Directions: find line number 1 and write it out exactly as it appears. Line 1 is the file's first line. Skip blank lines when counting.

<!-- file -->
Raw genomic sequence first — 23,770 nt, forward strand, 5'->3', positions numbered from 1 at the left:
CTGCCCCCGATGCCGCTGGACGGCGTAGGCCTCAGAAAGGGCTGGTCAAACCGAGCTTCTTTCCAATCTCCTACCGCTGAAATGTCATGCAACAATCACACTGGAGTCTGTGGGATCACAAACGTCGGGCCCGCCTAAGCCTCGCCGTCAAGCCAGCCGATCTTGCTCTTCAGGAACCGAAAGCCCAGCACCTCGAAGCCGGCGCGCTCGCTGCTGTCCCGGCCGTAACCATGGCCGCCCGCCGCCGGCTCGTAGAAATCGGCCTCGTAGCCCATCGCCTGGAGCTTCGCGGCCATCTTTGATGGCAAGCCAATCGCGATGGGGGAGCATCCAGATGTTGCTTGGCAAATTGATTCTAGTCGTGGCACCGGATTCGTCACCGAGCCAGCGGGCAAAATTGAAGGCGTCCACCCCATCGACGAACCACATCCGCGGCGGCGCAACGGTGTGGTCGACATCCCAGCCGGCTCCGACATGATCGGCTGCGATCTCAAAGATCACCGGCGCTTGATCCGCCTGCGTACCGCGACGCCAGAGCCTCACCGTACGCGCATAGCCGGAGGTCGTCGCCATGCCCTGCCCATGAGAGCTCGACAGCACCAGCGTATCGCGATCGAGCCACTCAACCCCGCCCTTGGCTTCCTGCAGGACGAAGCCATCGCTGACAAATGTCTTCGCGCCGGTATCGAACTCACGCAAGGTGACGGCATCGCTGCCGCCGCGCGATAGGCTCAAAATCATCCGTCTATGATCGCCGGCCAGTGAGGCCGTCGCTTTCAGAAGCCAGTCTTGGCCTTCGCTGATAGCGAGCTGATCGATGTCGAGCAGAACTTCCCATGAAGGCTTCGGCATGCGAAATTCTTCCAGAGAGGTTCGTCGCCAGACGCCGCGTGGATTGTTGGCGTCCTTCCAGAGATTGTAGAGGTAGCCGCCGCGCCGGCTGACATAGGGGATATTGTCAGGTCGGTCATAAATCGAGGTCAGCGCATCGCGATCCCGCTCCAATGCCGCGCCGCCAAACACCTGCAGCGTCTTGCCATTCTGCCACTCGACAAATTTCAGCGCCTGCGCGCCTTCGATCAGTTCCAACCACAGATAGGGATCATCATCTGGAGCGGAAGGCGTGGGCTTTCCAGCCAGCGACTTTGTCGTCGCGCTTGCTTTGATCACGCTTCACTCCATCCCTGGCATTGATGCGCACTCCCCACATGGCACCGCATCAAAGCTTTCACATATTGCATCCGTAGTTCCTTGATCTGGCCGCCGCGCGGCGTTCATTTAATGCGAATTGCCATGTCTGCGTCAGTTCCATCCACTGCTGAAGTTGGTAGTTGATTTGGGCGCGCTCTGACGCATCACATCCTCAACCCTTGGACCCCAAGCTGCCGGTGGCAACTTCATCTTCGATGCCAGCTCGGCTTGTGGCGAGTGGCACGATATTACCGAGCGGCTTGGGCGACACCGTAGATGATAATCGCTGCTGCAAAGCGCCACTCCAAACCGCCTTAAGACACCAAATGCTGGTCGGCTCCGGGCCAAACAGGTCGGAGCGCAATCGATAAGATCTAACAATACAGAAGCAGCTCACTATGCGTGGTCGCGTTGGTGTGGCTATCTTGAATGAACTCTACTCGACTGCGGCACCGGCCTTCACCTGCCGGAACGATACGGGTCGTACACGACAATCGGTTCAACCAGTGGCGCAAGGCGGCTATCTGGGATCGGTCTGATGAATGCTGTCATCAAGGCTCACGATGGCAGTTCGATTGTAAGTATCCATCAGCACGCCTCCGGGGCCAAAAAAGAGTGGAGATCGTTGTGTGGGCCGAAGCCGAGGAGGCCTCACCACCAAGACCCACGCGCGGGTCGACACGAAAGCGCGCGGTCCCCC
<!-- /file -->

Raw genomic sequence first — 23,770 nt, forward strand, 5'->3', positions numbered from 1 at the left: